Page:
The key benefits of AI in the classroom include reducing costs and teachers’ workloads while increasing efficiency and providing AI training and learning tools for students. Artificial intelligence could be used as teaching assistants to help teachers do administrative tasks like marking and lesson planning, they could equally be used as instructional assistants to help explain difficult concepts to students and administrative assistants for school administrators. These are some of the potential ways that AI could increase efficiency and reduce workloads. This is especially beneficial if it allows for more teacher-student interaction, as the teachers are not as distracted by their administrative tasks. An even more intriguing possibility of AI in the classroom is creating a more personalised learning experience as AI could help meet individual learning goals by analysing student data in order to decide the best speed at which the student learns, the materials they would prefer and the order that suits them.  

 

However, this hypothesis of the personalised learning experience immediately raises alarms around data privacy concerns and the highly individualised nature of learning this results in. A major concern is that the introduction of AI interferes with the social connections fostered in schools. A potential consequence of personalisation in the classroom is that students lack motivation to interact with each other as any help they require, they can get from their AI assistant. Similarly, it reduces the need for the student to ask the teacher for help which may be even more troublesome. As schools do not just function as spaces to acquire skills for careers but also spaces to grow and learn as people, the threat to social connection and collective learning that AI potentially poses is rather worrying. Furthermore, student skills cultivation may also be threatened by a personalised assistant AI as it provides many shortcuts for students in which they do not have to think critically or solve problems for themselves, resulting in dependence on technology. Therefore, it would be essential to foster students’ critical thinking abilities in how they are using AI, allowing them to develop their own considerations of its strengths and weaknesses.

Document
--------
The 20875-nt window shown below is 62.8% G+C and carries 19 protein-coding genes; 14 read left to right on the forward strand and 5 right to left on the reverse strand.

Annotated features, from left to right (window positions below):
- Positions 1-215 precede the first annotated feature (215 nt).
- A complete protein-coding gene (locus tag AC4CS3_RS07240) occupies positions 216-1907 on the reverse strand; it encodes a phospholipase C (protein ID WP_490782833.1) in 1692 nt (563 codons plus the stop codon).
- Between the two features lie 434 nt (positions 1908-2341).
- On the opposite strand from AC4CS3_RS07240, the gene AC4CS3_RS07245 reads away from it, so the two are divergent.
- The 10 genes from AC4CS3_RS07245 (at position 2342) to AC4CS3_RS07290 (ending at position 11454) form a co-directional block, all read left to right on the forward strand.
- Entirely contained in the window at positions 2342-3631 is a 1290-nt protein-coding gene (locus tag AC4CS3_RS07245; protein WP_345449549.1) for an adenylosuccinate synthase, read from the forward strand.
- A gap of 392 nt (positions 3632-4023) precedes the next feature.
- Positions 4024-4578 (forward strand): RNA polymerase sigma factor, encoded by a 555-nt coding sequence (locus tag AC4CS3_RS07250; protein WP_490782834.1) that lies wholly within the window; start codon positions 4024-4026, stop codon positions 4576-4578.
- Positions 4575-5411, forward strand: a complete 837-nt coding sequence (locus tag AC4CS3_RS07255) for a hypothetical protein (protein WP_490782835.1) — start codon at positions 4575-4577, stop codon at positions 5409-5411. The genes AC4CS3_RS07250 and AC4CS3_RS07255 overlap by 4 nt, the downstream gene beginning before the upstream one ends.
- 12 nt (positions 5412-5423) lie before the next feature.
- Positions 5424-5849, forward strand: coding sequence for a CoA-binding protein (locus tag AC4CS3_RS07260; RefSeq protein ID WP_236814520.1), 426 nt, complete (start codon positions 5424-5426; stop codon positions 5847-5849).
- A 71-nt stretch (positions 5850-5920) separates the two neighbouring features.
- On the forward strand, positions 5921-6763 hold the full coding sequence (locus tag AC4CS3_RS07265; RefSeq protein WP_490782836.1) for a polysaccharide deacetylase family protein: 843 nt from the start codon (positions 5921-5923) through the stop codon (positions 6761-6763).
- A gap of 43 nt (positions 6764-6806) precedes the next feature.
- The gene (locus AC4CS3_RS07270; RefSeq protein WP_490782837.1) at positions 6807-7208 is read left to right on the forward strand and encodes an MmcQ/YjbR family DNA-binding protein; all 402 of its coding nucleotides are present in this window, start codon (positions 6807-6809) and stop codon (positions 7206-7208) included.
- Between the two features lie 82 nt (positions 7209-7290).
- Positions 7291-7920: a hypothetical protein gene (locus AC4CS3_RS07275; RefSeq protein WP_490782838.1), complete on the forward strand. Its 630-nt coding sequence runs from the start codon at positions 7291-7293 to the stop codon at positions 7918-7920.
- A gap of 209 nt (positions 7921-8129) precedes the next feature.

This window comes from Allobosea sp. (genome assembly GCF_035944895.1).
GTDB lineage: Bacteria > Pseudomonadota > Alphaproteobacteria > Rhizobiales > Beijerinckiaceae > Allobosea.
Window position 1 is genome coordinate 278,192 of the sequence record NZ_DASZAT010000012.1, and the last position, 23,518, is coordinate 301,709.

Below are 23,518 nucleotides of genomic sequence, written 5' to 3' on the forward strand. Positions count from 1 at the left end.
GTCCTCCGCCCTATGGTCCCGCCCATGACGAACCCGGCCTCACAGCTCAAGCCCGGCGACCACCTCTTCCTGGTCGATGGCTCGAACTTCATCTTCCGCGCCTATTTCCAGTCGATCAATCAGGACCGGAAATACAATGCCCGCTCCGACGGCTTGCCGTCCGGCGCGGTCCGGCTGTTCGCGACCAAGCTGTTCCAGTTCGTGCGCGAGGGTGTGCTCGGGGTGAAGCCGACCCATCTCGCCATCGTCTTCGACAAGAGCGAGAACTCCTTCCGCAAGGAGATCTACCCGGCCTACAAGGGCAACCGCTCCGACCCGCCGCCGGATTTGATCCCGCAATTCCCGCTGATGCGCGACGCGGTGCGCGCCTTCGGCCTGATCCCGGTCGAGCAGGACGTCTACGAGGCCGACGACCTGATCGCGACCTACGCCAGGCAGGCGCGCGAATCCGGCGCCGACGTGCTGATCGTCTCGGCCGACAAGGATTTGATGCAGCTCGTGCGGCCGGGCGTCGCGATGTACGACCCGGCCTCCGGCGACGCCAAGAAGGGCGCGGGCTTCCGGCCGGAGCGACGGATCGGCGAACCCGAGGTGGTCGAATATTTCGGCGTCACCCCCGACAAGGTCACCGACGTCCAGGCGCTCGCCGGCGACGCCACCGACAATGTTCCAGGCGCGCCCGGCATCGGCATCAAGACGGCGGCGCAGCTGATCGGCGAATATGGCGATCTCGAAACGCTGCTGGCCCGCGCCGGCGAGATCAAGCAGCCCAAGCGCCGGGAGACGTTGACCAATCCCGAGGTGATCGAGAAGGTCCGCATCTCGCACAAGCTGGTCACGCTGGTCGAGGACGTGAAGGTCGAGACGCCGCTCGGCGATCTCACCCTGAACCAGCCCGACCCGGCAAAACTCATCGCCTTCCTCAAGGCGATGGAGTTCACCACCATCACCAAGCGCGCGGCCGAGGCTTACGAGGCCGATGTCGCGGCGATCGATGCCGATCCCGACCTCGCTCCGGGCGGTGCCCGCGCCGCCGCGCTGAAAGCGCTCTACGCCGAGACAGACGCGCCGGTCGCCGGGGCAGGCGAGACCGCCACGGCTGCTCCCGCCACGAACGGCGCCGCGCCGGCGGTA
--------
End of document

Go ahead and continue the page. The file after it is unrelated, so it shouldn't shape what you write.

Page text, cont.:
The Question of Implementation  

  

Besides the risk AI poses to student skills and socialisation, it also presents a large challenge to policymakers as AI grows and changes quicker than policymakers can comprehend it, let alone implement its integration and regulation. Teachers are also ‘bewildered’ at the pace of change. They cite concern for potential cheating, children’s mental health and the security of the teaching profession due to a lack of trust in the government’s ability to regulate the risks. Nevertheless, it is important for educational spaces to mirror the environments children will face when they grow, and AI can significantly benefit overstretched teachers. Therefore, a cautious, human-centred approach to integrating AI in schools is best, and this would likely involve AI acting as an administrative help as opposed to making choices and giving advice. The true benefit of AI in the classroom would be if it could help maximise teacher-student contact time and reduce teachers' burdens. Yet, it would still require regulation in the case of cheating and student use. AI integration in schools should be resistant rather than wholly ‘revolutionising.’